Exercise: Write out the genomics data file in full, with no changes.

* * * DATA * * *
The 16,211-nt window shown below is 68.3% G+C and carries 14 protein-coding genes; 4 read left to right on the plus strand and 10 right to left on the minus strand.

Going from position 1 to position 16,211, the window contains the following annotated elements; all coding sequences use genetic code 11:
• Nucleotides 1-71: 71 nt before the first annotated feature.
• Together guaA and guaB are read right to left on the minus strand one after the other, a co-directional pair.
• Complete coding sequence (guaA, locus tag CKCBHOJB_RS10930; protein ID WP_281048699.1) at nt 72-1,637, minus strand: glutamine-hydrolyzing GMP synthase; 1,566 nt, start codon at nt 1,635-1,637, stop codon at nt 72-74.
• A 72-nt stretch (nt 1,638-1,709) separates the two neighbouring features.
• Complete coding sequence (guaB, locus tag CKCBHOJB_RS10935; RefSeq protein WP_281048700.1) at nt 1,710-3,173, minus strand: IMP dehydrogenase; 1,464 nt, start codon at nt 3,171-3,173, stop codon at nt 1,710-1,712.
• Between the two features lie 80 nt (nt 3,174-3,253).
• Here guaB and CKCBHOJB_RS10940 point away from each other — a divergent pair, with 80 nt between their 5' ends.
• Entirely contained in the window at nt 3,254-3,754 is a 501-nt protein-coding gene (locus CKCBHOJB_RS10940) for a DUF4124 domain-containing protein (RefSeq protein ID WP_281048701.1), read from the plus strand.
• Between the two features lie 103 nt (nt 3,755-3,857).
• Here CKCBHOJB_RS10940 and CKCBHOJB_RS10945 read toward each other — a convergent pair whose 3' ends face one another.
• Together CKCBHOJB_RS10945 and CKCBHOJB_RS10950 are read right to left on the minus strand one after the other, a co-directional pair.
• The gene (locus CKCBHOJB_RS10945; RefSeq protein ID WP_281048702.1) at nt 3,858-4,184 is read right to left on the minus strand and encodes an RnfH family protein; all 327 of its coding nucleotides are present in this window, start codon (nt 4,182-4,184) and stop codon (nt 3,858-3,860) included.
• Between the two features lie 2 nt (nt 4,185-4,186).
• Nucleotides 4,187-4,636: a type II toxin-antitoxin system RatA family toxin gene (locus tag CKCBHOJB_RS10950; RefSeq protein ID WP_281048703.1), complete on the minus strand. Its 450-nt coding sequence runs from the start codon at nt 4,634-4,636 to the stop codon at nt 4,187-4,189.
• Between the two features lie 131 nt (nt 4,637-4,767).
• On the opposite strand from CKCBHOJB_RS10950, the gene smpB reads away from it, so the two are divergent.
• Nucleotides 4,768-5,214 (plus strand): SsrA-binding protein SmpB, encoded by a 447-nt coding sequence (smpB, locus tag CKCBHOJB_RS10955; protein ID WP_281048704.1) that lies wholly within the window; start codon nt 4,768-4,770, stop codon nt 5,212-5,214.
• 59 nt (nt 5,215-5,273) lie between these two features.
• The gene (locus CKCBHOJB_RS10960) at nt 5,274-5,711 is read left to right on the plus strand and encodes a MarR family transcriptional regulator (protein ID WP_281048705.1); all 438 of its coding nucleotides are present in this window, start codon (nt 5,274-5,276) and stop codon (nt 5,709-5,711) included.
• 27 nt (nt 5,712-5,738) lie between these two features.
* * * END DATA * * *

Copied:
The 16,211-nt window shown below is 68.3% G+C and carries 14 protein-coding genes; 4 read left to right on the plus strand and 10 right to left on the minus strand.

Going from position 1 to position 16,211, the window contains the following annotated elements; all coding sequences use genetic code 11:
• Nucleotides 1-71: 71 nt before the first annotated feature.
• Together guaA and guaB are read right to left on the minus strand one after the other, a co-directional pair.
• Complete coding sequence (guaA, locus tag CKCBHOJB_RS10930; protein ID WP_281048699.1) at nt 72-1,637, minus strand: glutamine-hydrolyzing GMP synthase; 1,566 nt, start codon at nt 1,635-1,637, stop codon at nt 72-74.
• A 72-nt stretch (nt 1,638-1,709) separates the two neighbouring features.
• Complete coding sequence (guaB, locus tag CKCBHOJB_RS10935; RefSeq protein WP_281048700.1) at nt 1,710-3,173, minus strand: IMP dehydrogenase; 1,464 nt, start codon at nt 3,171-3,173, stop codon at nt 1,710-1,712.
• Between the two features lie 80 nt (nt 3,174-3,253).
• Here guaB and CKCBHOJB_RS10940 point away from each other — a divergent pair, with 80 nt between their 5' ends.
• Entirely contained in the window at nt 3,254-3,754 is a 501-nt protein-coding gene (locus CKCBHOJB_RS10940) for a DUF4124 domain-containing protein (RefSeq protein ID WP_281048701.1), read from the plus strand.
• Between the two features lie 103 nt (nt 3,755-3,857).
• Here CKCBHOJB_RS10940 and CKCBHOJB_RS10945 read toward each other — a convergent pair whose 3' ends face one another.
• Together CKCBHOJB_RS10945 and CKCBHOJB_RS10950 are read right to left on the minus strand one after the other, a co-directional pair.
• The gene (locus CKCBHOJB_RS10945; RefSeq protein ID WP_281048702.1) at nt 3,858-4,184 is read right to left on the minus strand and encodes an RnfH family protein; all 327 of its coding nucleotides are present in this window, start codon (nt 4,182-4,184) and stop codon (nt 3,858-3,860) included.
• Between the two features lie 2 nt (nt 4,185-4,186).
• Nucleotides 4,187-4,636: a type II toxin-antitoxin system RatA family toxin gene (locus tag CKCBHOJB_RS10950; RefSeq protein ID WP_281048703.1), complete on the minus strand. Its 450-nt coding sequence runs from the start codon at nt 4,634-4,636 to the stop codon at nt 4,187-4,189.
• Between the two features lie 131 nt (nt 4,637-4,767).
• On the opposite strand from CKCBHOJB_RS10950, the gene smpB reads away from it, so the two are divergent.
• Nucleotides 4,768-5,214 (plus strand): SsrA-binding protein SmpB, encoded by a 447-nt coding sequence (smpB, locus tag CKCBHOJB_RS10955; protein ID WP_281048704.1) that lies wholly within the window; start codon nt 4,768-4,770, stop codon nt 5,212-5,214.
• 59 nt (nt 5,215-5,273) lie between these two features.
• The gene (locus CKCBHOJB_RS10960) at nt 5,274-5,711 is read left to right on the plus strand and encodes a MarR family transcriptional regulator (protein ID WP_281048705.1); all 438 of its coding nucleotides are present in this window, start codon (nt 5,274-5,276) and stop codon (nt 5,709-5,711) included.
• 27 nt (nt 5,712-5,738) lie between these two features.